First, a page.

IN THIS EDITION
1st: Exchange rate shock.
2nd: Impact of exchange rate shock on inflation.
3rd: Response to crisis.
The exchange rate is one of the most sensitive indi-cators to political and economic volatility, conflict and war. It reflects the stability or instability of any country. As a result of the successive shocks sustained by Yemen’s national currency during the ongoing war, the exchange of the US dollar increased by 33.3% in just two weeks and peaked at YER800/US dollar at the end of September 2018, influenced by, among other factors, the increase in global prices of fuel imports, which add-ed more pressure on the exchange market that is already suffering from foreign exchange scarcity.
In a country that relies mainly on imports to cover most of its food and non-food needs, the rapid collapse of the national currency has confused the citizens and forced large businesses to close their doors for several days. Prices have skyrocketed, thus increasing the cost of minimum food basket by 27.6% in the first week of October, compared to the average in August 2018 (1). As a result, approximately 3-5 million additional people may likely to join people identified as in acute need of emergency food assistance (2).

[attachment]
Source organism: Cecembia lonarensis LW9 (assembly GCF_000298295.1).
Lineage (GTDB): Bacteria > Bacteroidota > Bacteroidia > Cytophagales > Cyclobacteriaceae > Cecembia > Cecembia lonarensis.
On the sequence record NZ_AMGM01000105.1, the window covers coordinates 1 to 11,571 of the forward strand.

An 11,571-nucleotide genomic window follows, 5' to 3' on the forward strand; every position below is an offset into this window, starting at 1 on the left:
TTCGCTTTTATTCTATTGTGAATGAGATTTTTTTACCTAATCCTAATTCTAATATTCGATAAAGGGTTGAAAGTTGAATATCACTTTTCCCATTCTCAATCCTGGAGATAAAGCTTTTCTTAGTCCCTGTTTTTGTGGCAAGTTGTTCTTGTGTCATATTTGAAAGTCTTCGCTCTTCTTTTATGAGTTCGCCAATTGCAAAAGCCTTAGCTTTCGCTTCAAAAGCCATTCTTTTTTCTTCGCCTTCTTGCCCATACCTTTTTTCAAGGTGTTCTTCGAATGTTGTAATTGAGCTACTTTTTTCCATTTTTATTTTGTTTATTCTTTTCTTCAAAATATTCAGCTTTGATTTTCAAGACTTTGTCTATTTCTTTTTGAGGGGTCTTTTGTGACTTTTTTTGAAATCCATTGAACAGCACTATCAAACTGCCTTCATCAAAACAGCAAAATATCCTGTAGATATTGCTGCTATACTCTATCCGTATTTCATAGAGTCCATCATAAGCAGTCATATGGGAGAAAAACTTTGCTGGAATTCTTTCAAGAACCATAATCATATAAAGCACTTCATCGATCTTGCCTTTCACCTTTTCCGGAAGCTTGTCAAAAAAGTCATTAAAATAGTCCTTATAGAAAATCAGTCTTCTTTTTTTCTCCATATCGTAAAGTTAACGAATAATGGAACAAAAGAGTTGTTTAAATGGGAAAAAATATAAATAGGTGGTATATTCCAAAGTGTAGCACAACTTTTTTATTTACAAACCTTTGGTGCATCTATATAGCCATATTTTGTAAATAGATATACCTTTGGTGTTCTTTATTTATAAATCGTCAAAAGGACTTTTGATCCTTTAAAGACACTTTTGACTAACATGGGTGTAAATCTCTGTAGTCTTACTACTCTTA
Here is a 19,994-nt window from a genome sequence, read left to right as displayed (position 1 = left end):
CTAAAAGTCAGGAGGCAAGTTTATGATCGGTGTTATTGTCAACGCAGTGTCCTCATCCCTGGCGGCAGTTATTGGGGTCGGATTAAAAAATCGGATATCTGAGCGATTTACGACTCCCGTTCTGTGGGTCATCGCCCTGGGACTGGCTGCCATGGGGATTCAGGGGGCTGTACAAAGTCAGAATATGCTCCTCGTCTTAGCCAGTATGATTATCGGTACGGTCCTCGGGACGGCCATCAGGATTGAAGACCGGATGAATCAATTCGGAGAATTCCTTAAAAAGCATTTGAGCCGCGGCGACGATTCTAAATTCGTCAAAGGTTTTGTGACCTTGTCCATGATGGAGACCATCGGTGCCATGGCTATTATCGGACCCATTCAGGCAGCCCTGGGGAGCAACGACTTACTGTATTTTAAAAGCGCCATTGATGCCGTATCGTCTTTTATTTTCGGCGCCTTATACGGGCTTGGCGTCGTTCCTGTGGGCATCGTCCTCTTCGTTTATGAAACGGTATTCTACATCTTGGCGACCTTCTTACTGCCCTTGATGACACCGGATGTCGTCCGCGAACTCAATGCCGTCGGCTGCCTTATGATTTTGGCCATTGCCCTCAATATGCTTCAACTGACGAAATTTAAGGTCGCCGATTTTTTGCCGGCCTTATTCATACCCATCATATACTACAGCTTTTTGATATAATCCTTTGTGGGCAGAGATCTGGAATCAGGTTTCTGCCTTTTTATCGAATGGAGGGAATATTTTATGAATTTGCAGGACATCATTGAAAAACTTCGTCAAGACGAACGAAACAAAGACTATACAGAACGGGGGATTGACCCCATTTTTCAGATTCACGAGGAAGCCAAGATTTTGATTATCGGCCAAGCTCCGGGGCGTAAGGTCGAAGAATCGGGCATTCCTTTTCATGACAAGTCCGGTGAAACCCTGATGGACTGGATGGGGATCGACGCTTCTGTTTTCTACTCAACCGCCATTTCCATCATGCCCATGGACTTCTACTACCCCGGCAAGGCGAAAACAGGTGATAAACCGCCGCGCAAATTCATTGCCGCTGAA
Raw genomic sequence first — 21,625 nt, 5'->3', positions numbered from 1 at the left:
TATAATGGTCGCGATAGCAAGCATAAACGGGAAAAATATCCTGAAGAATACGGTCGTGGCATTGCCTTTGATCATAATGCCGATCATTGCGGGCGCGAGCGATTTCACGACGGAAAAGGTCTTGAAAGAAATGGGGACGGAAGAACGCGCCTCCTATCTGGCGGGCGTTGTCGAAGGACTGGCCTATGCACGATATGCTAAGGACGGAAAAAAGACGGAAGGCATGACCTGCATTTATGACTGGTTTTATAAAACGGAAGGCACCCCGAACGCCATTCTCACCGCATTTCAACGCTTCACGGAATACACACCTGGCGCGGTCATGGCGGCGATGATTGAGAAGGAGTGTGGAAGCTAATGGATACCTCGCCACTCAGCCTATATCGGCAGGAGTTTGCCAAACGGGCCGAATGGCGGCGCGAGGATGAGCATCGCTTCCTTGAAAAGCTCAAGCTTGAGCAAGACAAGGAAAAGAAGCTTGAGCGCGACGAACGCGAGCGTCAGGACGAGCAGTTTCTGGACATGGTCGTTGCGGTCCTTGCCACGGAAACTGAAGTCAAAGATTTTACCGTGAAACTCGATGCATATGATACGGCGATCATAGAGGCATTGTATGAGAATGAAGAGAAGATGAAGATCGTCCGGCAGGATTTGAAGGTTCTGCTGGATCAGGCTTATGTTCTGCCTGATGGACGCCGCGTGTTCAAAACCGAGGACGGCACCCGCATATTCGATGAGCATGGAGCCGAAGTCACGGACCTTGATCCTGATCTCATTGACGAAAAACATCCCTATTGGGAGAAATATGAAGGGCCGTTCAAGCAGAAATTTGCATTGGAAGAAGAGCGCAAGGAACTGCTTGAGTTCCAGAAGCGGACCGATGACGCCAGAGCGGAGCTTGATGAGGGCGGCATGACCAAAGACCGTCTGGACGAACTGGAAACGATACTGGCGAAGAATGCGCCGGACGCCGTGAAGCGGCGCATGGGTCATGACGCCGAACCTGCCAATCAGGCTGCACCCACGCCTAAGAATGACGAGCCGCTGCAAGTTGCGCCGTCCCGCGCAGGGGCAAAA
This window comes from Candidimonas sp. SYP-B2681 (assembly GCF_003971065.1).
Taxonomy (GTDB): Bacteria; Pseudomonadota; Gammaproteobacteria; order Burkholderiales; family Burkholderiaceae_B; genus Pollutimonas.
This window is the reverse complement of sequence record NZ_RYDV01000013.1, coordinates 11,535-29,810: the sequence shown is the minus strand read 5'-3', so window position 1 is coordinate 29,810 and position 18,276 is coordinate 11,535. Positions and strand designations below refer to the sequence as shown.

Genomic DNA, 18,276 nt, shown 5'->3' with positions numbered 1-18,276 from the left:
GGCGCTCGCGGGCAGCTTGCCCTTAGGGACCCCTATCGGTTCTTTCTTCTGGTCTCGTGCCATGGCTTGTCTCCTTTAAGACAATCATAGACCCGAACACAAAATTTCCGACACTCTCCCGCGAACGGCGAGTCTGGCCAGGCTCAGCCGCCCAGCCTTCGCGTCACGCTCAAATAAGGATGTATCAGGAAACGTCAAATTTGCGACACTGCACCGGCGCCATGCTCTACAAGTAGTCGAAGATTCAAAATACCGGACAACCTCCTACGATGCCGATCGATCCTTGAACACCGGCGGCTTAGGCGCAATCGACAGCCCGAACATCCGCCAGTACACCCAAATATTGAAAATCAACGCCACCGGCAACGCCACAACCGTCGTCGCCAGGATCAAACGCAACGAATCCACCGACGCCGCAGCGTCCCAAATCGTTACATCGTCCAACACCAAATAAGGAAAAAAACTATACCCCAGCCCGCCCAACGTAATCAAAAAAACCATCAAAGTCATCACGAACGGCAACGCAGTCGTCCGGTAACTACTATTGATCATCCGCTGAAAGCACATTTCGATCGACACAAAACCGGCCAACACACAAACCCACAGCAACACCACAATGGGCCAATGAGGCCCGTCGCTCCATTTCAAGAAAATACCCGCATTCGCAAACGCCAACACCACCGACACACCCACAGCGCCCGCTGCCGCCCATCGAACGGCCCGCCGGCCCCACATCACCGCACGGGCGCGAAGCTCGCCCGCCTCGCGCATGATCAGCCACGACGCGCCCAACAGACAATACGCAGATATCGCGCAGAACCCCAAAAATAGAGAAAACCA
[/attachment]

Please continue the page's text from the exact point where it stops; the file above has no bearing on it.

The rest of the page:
In response to the currency crisis, many fruitful measures were taken and grants were provided to support the national currency and curb the depreciation of the Yemeni Riyal against the US dollar. Thus, the exchange rate decreased to less YER600/ US dollar on November 19, 2018. Whatsoever the situation is, sustaining the positive impact of these interventions requires mobilizing more donor support, resuming hydrocarbon exports and resolving the crisis of monetary authority division in the country.